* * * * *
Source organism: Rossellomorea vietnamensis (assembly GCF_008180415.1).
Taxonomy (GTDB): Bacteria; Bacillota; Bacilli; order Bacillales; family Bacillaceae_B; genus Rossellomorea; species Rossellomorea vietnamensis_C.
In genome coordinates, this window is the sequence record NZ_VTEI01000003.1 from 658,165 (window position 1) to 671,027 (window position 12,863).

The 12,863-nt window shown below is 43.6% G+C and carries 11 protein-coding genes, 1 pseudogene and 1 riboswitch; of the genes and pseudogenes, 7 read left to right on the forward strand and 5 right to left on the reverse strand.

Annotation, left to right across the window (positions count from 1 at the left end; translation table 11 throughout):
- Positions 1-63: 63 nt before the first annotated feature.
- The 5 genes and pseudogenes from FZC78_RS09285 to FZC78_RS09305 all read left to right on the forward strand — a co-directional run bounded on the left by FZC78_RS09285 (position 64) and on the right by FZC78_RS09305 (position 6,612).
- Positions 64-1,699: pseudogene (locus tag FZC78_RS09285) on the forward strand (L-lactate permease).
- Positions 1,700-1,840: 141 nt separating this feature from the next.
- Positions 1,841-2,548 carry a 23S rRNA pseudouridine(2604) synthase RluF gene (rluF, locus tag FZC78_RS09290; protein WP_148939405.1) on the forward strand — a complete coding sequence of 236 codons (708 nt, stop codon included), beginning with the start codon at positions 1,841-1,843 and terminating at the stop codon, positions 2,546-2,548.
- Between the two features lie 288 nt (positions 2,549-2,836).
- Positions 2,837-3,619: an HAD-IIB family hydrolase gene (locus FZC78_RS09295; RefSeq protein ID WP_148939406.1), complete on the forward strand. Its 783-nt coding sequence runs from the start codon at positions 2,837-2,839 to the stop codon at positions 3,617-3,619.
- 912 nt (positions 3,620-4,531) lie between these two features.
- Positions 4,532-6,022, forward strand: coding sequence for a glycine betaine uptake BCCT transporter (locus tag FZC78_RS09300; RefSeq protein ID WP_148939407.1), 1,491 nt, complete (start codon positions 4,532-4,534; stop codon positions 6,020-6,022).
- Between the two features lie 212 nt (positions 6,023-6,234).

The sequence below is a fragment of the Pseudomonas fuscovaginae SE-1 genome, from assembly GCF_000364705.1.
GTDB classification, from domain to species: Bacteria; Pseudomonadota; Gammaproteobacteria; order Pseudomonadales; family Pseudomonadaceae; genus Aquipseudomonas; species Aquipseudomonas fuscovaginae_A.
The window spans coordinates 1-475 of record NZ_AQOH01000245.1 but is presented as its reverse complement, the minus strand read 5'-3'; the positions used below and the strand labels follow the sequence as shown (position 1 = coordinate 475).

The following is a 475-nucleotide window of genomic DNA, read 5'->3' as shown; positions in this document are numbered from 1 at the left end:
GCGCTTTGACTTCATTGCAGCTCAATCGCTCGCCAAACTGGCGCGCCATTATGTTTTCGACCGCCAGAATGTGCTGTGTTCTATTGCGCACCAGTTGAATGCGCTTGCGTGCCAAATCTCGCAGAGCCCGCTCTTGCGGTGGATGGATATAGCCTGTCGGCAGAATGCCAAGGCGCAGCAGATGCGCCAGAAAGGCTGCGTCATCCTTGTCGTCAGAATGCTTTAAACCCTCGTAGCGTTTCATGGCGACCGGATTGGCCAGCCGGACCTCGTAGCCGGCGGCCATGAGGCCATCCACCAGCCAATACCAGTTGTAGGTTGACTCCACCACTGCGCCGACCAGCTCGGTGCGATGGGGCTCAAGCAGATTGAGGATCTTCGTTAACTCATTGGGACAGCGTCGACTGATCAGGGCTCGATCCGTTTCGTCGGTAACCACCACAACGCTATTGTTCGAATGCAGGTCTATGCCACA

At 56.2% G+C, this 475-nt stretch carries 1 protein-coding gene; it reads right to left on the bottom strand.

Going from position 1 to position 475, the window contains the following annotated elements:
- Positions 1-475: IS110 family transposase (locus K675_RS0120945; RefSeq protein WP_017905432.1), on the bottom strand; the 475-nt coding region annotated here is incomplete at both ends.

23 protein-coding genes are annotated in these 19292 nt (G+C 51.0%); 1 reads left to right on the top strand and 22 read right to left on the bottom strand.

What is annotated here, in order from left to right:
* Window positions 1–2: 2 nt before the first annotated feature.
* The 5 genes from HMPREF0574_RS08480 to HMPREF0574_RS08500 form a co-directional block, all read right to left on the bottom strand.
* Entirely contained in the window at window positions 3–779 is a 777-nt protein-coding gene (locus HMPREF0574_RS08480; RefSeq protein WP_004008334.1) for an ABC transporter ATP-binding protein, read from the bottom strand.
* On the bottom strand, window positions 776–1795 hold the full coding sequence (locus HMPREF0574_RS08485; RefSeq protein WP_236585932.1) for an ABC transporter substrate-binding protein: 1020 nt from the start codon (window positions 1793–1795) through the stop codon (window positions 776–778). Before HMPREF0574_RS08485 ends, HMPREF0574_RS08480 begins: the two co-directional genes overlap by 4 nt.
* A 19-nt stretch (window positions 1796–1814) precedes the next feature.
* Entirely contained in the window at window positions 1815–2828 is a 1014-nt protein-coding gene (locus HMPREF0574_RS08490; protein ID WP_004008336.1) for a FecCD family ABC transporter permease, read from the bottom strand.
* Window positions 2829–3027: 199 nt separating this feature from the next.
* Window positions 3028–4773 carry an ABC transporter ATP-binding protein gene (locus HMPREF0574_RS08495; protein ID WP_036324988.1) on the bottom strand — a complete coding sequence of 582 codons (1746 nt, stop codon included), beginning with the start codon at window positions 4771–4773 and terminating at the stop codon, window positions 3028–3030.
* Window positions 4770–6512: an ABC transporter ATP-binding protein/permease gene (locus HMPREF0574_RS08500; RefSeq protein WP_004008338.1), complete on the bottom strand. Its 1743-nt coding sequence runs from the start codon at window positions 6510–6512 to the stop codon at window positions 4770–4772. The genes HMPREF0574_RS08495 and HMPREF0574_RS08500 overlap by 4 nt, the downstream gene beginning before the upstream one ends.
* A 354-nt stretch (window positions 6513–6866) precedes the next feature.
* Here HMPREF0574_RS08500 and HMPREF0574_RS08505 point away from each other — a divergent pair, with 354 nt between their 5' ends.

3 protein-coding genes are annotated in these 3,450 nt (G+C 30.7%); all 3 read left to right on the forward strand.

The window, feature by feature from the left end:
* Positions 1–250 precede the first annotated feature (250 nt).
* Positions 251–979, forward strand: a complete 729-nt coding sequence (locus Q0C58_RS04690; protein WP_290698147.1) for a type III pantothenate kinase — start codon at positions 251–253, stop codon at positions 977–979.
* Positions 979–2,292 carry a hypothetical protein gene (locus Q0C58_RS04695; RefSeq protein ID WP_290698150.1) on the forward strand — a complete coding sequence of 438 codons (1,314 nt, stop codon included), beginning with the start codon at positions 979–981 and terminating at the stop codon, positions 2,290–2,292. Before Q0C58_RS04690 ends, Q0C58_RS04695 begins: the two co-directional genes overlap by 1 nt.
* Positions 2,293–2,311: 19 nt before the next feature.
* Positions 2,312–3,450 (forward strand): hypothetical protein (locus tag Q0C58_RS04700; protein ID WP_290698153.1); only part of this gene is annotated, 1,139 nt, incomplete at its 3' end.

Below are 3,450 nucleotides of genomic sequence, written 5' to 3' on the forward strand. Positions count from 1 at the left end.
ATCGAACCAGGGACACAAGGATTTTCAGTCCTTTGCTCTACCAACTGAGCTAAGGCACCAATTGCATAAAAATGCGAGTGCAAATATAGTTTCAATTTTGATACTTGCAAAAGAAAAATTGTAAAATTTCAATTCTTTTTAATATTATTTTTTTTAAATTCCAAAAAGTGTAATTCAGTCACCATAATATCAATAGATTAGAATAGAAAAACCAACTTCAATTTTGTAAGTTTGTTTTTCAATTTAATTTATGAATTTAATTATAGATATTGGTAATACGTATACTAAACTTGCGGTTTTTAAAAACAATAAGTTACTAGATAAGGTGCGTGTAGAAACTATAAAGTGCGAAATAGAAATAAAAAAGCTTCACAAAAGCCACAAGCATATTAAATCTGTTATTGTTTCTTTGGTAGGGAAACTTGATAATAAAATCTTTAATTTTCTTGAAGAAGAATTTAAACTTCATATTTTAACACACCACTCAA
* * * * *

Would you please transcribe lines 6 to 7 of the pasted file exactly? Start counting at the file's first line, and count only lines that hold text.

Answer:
- Positions 1-63: 63 nt before the first annotated feature.
- The 5 genes and pseudogenes from FZC78_RS09285 to FZC78_RS09305 all read left to right on the forward strand — a co-directional run bounded on the left by FZC78_RS09285 (position 64) and on the right by FZC78_RS09305 (position 6,612).